For us, diversification was a reflexive opportunity: because we had a practice that was cross pollinated, we saw solutions that more narrowly organized firms could never see. Because we had diverse clients, our people always had new and exciting challenges.
Every business has its own culture and value system and at DMR our focus is on guiding the firm based on a core belief that creating a rewarding environment for employees is one of the most important objectives of the firm. In service businesses, our staff is the most prized asset and we are devoted to nurturing our people so that they strive to reach their potential within our walls.
DMR is a place that celebrates not only big things like our 30th anniversary but also, holidays, professional achievements and personal milestones. We have fun together with ugly sweater and pumpkin carving contests, cruises around the Meadowlands and nights at the nearby racetrack.
When I reflect on the most important stats of DMR, it’s not project metrics that I am most proud of; it’s that our staff tenure averages over 10 years and that I have had the privilege to grow this firm along with a team of professionals just as invested in our success as I was, which includes many who have been here for upwards of 20 of DMR’s 30 years.
Of course, reflecting on our people also means preparing for the next 30 years of DMR. A threshold moment of the firm came in 2016, when for the first time, DMR named five partners. While I am as engaged and driven as at any other time in my career, I also recognize that a new generation is emerging here.
At our scale, we can provide opportunities for advancement for everyone who has the ambition and the energy to make things happen. The most gratifying aspect of this is that our management meetings focus on sustaining DMR by extending and enhancing the culture that brought us here.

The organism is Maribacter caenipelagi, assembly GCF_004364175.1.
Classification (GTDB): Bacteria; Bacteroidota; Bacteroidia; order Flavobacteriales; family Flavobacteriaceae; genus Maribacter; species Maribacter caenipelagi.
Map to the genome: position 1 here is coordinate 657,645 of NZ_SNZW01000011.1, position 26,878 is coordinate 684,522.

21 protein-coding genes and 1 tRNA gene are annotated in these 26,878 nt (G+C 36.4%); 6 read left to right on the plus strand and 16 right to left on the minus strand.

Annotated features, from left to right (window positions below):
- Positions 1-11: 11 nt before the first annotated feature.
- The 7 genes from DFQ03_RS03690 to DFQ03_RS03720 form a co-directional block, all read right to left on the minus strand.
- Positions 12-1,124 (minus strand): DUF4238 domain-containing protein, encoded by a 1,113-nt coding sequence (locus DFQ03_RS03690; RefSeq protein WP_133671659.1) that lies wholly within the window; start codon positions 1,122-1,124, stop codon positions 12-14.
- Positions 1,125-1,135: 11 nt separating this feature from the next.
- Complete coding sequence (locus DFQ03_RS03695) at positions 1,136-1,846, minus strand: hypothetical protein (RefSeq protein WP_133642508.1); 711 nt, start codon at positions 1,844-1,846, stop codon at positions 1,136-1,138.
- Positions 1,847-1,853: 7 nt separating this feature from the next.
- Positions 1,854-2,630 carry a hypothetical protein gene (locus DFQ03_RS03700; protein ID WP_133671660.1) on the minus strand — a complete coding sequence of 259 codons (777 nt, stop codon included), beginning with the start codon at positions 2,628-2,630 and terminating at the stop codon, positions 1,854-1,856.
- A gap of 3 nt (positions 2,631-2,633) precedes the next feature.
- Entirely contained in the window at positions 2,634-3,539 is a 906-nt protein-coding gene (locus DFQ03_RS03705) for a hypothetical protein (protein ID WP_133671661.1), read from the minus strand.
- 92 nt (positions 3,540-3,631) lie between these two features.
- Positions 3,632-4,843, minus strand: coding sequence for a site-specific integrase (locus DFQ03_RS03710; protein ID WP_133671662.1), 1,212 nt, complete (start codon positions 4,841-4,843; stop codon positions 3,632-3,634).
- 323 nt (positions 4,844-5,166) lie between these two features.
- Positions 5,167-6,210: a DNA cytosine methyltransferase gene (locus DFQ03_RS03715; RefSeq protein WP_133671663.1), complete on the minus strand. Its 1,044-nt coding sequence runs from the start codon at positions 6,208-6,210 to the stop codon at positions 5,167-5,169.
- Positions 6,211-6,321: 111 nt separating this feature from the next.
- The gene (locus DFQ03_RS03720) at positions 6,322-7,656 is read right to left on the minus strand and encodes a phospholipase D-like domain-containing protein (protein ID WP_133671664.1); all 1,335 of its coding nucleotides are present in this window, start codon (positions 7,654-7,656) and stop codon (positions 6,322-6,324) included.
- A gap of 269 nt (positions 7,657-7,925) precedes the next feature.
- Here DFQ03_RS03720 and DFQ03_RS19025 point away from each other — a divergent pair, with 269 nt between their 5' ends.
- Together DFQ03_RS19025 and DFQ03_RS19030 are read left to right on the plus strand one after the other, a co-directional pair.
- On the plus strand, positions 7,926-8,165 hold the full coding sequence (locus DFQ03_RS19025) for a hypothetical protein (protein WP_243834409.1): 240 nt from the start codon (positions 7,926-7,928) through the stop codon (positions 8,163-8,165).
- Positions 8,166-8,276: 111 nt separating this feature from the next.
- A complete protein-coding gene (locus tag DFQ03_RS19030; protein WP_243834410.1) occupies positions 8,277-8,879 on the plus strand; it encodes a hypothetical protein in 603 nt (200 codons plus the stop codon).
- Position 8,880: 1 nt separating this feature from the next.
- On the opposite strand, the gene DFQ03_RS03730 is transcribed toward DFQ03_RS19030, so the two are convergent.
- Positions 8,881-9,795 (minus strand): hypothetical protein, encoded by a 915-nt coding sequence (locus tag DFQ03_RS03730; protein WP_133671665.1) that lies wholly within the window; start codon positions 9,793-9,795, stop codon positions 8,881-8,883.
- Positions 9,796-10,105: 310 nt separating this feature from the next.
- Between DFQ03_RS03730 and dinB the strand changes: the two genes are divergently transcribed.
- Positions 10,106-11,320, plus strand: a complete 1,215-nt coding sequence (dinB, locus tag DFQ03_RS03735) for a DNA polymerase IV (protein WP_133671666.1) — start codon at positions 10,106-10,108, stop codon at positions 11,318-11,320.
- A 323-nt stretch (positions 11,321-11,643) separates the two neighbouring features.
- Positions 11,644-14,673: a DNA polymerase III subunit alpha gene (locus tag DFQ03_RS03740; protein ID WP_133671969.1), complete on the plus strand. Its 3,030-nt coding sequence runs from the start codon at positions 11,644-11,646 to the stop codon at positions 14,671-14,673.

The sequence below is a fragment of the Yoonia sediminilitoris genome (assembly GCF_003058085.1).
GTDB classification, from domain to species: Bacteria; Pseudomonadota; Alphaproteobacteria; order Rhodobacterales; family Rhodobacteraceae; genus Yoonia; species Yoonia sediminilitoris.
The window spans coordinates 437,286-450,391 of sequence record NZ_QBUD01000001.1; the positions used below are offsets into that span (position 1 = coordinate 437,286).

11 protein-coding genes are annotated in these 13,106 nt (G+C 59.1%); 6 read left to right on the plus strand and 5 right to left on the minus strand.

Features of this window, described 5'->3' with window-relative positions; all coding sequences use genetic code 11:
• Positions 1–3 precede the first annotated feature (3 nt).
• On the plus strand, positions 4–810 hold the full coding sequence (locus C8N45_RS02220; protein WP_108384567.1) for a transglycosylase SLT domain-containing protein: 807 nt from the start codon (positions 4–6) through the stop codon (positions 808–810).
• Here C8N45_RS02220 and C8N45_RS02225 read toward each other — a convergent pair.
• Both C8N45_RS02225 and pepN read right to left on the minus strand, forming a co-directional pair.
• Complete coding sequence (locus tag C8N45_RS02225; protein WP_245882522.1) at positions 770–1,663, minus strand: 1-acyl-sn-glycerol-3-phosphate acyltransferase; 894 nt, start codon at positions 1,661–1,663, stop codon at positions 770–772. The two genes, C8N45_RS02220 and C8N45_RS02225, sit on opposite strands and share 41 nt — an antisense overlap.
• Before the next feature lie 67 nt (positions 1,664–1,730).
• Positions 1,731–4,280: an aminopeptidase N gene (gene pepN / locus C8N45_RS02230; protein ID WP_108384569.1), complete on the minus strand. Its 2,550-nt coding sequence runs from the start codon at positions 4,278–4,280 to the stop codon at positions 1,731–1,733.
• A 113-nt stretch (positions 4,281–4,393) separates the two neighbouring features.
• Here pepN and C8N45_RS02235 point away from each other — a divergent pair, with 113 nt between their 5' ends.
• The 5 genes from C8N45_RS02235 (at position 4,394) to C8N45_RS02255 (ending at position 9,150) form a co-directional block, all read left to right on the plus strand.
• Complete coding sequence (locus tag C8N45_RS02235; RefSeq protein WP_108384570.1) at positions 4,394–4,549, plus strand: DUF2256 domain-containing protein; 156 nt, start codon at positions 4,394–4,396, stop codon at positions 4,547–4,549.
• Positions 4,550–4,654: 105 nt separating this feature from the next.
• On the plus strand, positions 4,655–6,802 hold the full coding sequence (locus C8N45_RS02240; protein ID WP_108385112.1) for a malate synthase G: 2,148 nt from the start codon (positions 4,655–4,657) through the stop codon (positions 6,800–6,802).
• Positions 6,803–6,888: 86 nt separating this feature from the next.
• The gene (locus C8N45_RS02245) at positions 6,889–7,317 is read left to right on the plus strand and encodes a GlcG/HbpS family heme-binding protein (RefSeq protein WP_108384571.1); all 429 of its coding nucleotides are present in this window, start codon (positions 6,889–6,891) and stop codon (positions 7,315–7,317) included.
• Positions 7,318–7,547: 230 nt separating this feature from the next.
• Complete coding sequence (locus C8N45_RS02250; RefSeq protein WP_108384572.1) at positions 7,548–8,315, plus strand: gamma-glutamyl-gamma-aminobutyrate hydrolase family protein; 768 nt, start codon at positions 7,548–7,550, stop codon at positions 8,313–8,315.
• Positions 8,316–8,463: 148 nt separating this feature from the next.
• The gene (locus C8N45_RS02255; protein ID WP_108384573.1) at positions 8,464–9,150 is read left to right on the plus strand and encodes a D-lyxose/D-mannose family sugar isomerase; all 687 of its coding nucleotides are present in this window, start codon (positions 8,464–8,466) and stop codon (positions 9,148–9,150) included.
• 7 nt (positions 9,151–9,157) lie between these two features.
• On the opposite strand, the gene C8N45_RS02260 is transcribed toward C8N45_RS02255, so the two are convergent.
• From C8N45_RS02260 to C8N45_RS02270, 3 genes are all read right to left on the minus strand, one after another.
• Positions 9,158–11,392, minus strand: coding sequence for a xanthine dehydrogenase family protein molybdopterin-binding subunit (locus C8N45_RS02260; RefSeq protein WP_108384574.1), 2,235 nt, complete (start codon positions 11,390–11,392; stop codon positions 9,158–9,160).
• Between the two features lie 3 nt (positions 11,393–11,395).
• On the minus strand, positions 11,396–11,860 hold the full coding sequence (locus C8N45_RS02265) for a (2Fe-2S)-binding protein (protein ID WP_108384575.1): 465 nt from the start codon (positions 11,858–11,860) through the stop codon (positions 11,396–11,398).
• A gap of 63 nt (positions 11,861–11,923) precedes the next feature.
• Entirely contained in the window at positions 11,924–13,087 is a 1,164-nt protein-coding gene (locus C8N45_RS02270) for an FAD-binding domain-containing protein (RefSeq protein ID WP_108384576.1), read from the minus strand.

Meadowlands Rail Station: When we were commissioned to design the train station that would bring rail service to the Meadowlands for the first time, we had not designed a station before. Yet through our design philosophy fueled by a commitment to overcoming challenges through ingenuity and creativity, we created a facility that was praised by transit professionals, validating our mission that we could overcome any challenge our clients might present us with.
Blue Foundry Bank Corporate Headquarters, Parsippany: Blue Foundry Bank retained DMR not just to design each of their branches and a new headquarters, but to consider them pillars to express their corporate culture. Blue Foundry was committed to creating places that heighten engagement at all levels, using design to stimulate the business environment as a form of brand ambassador. Being awarded this work – and empowered to fulfill the vision of a progressive executive team during its launch as a public company – was extremely satisfying. This is what we worked 30 years to become: a place where design is a reflection of the mission of our clients as well as a functional and aesthetically stimulating environment.